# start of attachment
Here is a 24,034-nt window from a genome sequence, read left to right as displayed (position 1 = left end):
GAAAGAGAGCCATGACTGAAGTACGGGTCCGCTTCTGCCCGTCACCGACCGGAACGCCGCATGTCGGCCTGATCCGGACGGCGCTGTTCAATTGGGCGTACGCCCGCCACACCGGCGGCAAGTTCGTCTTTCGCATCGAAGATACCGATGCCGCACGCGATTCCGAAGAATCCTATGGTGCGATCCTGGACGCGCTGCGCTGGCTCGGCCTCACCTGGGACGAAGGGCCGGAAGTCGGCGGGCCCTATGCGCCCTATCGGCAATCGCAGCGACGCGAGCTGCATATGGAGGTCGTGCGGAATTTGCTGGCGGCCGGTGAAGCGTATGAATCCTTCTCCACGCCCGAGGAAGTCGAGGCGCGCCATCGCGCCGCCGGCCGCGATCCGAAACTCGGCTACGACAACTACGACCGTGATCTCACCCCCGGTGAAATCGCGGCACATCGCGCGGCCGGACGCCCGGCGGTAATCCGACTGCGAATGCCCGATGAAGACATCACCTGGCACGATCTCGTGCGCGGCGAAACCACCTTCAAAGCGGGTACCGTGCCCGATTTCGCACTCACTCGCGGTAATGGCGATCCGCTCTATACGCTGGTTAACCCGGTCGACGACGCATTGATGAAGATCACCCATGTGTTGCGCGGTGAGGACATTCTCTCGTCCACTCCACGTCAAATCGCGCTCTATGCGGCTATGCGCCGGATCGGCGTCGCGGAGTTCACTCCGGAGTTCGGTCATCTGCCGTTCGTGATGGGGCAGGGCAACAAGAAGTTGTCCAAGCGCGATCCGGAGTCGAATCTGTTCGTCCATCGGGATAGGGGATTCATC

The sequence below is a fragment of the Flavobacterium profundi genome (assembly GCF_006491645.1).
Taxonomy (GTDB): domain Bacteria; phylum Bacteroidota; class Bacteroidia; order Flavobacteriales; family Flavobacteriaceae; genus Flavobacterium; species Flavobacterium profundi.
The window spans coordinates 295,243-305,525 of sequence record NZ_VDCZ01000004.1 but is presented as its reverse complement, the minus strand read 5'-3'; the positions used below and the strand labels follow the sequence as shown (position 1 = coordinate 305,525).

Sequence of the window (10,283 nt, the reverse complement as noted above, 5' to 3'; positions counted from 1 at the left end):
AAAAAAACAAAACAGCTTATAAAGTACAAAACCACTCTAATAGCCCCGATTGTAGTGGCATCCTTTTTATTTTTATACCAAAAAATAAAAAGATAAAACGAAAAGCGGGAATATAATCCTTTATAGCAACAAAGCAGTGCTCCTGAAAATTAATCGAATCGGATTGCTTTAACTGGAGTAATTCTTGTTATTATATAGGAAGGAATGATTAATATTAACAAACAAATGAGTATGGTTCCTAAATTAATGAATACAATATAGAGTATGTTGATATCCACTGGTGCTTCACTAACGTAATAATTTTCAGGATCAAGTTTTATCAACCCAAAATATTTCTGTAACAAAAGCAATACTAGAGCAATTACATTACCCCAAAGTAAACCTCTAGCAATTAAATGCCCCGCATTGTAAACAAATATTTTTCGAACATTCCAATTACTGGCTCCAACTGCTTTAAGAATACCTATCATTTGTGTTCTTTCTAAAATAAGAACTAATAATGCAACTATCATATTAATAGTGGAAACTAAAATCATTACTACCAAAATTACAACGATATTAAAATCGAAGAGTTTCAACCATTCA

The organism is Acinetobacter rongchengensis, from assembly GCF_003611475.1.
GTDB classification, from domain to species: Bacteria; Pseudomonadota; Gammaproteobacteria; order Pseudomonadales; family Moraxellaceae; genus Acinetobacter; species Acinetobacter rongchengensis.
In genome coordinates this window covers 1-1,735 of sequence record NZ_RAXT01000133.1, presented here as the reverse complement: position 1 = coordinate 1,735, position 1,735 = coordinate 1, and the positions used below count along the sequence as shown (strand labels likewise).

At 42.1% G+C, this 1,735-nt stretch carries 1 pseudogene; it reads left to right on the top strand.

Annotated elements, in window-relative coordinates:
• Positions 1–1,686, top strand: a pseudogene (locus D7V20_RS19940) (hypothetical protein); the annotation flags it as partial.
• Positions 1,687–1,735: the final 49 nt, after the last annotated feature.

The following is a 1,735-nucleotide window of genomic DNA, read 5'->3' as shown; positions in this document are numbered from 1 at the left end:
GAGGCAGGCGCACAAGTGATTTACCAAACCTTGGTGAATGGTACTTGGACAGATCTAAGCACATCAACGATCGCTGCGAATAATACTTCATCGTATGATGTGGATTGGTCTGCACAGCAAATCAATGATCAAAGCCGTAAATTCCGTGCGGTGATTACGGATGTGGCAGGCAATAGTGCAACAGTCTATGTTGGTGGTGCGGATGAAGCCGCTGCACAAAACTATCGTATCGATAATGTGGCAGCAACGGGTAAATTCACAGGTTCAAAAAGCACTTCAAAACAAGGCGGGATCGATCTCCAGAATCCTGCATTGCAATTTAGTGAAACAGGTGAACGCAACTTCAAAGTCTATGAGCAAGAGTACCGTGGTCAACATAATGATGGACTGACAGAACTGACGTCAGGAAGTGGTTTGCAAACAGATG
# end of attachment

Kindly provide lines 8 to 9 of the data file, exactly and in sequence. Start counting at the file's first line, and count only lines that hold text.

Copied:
The organism is Acinetobacter rongchengensis, from assembly GCF_003611475.1.
GTDB classification, from domain to species: Bacteria; Pseudomonadota; Gammaproteobacteria; order Pseudomonadales; family Moraxellaceae; genus Acinetobacter; species Acinetobacter rongchengensis.